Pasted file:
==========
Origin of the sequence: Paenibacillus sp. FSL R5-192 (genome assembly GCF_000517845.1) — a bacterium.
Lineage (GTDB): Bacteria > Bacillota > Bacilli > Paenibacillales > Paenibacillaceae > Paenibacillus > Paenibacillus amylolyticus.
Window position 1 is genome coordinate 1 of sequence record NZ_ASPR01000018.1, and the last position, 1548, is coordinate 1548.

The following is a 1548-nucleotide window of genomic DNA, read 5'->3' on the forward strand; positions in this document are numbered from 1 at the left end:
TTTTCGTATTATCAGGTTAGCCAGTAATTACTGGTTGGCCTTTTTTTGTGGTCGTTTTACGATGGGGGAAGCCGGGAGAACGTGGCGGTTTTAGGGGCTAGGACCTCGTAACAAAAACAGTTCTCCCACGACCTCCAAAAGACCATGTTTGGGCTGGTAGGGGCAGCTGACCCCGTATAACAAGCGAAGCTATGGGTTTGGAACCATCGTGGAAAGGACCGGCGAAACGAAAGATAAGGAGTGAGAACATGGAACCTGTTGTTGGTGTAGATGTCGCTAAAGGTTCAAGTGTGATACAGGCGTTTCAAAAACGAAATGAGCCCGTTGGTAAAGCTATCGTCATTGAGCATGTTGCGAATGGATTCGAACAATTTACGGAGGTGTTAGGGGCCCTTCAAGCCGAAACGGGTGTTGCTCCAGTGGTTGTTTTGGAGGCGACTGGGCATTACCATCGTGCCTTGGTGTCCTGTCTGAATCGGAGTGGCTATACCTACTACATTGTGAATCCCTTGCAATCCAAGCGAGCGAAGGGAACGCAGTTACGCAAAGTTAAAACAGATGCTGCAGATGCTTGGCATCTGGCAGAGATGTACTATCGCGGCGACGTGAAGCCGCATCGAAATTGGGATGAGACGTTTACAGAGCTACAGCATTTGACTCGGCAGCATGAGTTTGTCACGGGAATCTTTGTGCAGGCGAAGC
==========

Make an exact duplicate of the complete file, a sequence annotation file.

Origin of the sequence: Paenibacillus sp. FSL R5-192 (genome assembly GCF_000517845.1) — a bacterium.
Lineage (GTDB): Bacteria > Bacillota > Bacilli > Paenibacillales > Paenibacillaceae > Paenibacillus > Paenibacillus amylolyticus.
Window position 1 is genome coordinate 1 of sequence record NZ_ASPR01000018.1, and the last position, 1548, is coordinate 1548.

The following is a 1548-nucleotide window of genomic DNA, read 5'->3' on the forward strand; positions in this document are numbered from 1 at the left end:
TTTTCGTATTATCAGGTTAGCCAGTAATTACTGGTTGGCCTTTTTTTGTGGTCGTTTTACGATGGGGGAAGCCGGGAGAACGTGGCGGTTTTAGGGGCTAGGACCTCGTAACAAAAACAGTTCTCCCACGACCTCCAAAAGACCATGTTTGGGCTGGTAGGGGCAGCTGACCCCGTATAACAAGCGAAGCTATGGGTTTGGAACCATCGTGGAAAGGACCGGCGAAACGAAAGATAAGGAGTGAGAACATGGAACCTGTTGTTGGTGTAGATGTCGCTAAAGGTTCAAGTGTGATACAGGCGTTTCAAAAACGAAATGAGCCCGTTGGTAAAGCTATCGTCATTGAGCATGTTGCGAATGGATTCGAACAATTTACGGAGGTGTTAGGGGCCCTTCAAGCCGAAACGGGTGTTGCTCCAGTGGTTGTTTTGGAGGCGACTGGGCATTACCATCGTGCCTTGGTGTCCTGTCTGAATCGGAGTGGCTATACCTACTACATTGTGAATCCCTTGCAATCCAAGCGAGCGAAGGGAACGCAGTTACGCAAAGTTAAAACAGATGCTGCAGATGCTTGGCATCTGGCAGAGATGTACTATCGCGGCGACGTGAAGCCGCATCGAAATTGGGATGAGACGTTTACAGAGCTACAGCATTTGACTCGGCAGCATGAGTTTGTCACGGGAATCTTTGTGCAGGCGAAGC